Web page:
Beginning With the End in Mind
By Eric Wright
One of the most memorable pieces of advice I ever heard was from Stephen Covey who recommended writing your own funeral eulogy in his book, The 7 Habits of Highly Effective People. I though it rather morbid at the time, but since it was in a chapter titled “Begin with the End In Mind,” it seemed like, and actually is, a very strategic point.
Though it may seem rather egotistical the way Bill Clinton was said to obsess on his legacy or that Steve Jobs contacted the brilliant author Walter Isaacson to write his biography, if any of our lives are going to have a sense of purpose and focus, then thinking about our legacy is an essential prerequisite.
Why Live For a Legacy?
1. It makes you think on a grand scale.
Legacy is thinking of your life as a seed, not necessarily a full-grown oak. When you consider John F. Kennedy and the space program or Martin Luther King Jr. and civil rights, they died before their legacies were fulfilled, but they will always be remembered for their contributions.
Entrepreneur and author Jim Rohn once said, “The legacy we leave is part of the ongoing foundations of life. Those who came before leave us the world we live in. Those who will come after will have only what we leave them. We are stewards of this world, and we have a calling in our lives to leave it better than how we found it, even if it seems like such a small part.”
To do that, writer and politician Clare Boothe Luce embraced the idea of writing a “life sentence,” a sort of personal mission statement. As she put it, “a statement summarizing the goal and purpose of one’s life.” If you are reflective, you’ll probably revise it over time. John Maxwell’s went from, “I want to be a great communicator” to “I want to add value to leaders who will multiply value to others.”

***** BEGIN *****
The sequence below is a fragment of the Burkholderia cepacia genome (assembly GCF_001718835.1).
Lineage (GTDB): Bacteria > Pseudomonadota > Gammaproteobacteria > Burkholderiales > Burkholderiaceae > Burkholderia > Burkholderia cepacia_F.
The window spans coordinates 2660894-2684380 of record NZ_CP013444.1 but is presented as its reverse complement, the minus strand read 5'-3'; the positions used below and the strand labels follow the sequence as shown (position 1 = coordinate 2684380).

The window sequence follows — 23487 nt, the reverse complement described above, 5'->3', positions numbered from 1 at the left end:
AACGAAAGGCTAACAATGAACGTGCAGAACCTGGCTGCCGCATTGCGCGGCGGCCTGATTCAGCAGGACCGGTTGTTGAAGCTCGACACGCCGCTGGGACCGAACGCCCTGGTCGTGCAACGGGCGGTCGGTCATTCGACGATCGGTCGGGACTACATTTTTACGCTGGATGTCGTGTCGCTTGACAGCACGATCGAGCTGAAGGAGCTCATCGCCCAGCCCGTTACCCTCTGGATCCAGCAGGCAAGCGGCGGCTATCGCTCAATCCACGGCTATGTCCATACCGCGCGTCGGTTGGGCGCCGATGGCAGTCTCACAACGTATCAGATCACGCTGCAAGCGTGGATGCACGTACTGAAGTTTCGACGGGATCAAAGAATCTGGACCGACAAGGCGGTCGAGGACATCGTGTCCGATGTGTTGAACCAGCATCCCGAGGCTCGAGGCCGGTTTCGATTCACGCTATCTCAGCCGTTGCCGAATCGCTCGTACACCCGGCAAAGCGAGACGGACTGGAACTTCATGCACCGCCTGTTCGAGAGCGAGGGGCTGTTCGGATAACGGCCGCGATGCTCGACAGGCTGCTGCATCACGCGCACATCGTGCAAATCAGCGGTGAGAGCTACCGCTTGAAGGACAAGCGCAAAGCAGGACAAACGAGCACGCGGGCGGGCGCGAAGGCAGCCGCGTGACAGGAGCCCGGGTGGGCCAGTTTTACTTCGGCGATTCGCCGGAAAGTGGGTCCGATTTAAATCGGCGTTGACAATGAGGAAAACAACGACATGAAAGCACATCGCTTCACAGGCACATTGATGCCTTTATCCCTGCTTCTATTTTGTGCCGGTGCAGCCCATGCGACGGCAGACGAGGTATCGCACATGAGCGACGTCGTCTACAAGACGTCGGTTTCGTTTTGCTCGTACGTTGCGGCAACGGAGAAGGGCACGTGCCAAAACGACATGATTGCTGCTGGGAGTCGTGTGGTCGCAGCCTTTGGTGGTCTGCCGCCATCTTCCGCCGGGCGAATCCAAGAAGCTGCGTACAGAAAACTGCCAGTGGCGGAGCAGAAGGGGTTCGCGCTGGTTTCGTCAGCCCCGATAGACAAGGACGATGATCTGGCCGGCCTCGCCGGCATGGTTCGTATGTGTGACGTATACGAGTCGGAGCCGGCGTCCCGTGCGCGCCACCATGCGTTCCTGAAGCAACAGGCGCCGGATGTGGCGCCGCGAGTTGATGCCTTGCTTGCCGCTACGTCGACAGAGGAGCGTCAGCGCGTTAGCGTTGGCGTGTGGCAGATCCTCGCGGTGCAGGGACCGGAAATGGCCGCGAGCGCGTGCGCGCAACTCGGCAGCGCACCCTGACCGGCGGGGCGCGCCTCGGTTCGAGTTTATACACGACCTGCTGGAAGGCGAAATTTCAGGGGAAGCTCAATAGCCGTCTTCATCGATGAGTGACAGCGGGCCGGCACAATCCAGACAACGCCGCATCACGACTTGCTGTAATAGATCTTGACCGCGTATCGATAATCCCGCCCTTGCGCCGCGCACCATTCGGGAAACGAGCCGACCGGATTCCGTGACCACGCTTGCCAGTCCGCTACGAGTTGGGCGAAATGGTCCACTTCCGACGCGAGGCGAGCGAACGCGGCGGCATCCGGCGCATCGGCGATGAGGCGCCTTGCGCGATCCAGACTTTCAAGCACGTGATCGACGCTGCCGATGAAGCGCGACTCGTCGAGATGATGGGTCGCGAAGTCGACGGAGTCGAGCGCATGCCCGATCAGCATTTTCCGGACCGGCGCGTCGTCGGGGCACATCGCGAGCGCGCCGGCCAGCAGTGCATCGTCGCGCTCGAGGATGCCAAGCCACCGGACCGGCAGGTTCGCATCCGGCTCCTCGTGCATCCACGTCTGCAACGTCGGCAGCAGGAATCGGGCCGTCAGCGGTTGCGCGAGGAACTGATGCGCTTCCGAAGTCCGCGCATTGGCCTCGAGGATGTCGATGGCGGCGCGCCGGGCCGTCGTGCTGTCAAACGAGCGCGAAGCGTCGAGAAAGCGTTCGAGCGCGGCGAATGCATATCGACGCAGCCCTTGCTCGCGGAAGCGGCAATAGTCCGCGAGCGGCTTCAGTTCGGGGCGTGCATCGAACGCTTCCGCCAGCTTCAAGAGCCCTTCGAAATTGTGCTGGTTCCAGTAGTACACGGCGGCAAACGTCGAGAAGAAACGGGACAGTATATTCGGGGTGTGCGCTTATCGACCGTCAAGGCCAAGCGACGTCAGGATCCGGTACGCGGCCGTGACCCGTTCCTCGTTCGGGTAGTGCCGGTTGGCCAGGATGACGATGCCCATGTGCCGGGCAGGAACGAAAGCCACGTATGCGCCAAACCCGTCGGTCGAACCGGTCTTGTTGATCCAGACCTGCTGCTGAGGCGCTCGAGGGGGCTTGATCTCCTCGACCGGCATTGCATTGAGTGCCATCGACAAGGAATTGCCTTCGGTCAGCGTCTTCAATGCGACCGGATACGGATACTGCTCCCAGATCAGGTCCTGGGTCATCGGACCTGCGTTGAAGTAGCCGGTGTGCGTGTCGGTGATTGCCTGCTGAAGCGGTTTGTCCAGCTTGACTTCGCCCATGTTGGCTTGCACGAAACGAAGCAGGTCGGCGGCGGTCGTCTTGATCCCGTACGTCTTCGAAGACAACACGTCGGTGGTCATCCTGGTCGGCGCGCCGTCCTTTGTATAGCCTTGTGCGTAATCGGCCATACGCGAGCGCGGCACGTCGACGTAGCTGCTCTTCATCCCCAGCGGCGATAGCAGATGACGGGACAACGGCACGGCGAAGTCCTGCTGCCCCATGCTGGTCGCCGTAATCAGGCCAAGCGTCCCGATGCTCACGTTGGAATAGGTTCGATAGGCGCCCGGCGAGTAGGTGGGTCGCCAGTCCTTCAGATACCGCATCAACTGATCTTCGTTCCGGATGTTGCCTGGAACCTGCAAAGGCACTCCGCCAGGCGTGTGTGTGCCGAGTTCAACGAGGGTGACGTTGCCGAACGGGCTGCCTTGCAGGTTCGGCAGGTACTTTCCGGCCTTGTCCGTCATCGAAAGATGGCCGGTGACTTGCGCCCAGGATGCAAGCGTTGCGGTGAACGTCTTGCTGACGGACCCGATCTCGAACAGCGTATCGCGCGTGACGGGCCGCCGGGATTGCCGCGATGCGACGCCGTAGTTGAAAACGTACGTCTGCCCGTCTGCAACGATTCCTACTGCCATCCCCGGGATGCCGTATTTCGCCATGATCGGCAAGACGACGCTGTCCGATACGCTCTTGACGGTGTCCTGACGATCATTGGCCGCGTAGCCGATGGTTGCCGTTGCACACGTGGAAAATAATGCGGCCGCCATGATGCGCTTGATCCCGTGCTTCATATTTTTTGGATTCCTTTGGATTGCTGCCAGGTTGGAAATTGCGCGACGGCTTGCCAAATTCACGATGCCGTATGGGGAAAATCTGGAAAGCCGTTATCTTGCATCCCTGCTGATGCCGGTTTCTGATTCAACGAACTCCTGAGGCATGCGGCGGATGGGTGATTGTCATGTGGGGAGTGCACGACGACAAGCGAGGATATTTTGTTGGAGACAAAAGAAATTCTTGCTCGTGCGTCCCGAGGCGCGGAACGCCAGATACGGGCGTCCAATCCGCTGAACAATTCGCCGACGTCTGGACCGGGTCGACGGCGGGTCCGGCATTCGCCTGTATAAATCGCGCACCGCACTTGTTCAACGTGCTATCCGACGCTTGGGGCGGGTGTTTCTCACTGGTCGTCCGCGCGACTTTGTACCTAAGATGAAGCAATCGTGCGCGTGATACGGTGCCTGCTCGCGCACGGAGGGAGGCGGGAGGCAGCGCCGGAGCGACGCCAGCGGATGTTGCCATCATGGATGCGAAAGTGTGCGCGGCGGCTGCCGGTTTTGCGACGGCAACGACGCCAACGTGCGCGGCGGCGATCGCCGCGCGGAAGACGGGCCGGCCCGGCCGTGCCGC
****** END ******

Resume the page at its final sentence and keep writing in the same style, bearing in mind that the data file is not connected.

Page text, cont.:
2. It gives meaning to life’s challenges.
Life is full of situations that are difficult, if not agonizing, or tasks that are rather mundane, but someone once said, “Leadership and legacy are not just what you do, but how you do it.” Often that means making character decisions that delay gratification, enduring a painful situation or simply continuing doing something that doesn’t always seem glamorous, like raising your children or performing your job with a sense of pride and craftsmanship.
My father-in-law, Gordon Bauer, worked his small farm until my wife was in junior high and then moved the family into town where he took a job for the city, plowing snow during the long Minnesota winters and keeping the small midwestern town beautiful. A year ago, Gordon and his wife’s eight children celebrated a reunion in their memory with over 100 children, grandchildren and great grandchildren in attendance. Some were accountants, stock brokers, actors, pilots, law enforcement officers, doctors, business people, moms and dads and a whole lot of kids.
There are no statues or buildings named after the Bauers, but what an amazing legacy of simply showing up for life, laying a foundation of faith and providing a stable, nurturing family environment. John C. Maxwell said, “Too often, leaders put their energy into organizations, buildings, systems or other lifeless objects. But only people live on after we are gone. Everything else is temporary.”
Think back on the people that made a lasting impact on your life. At the time, did they even know it?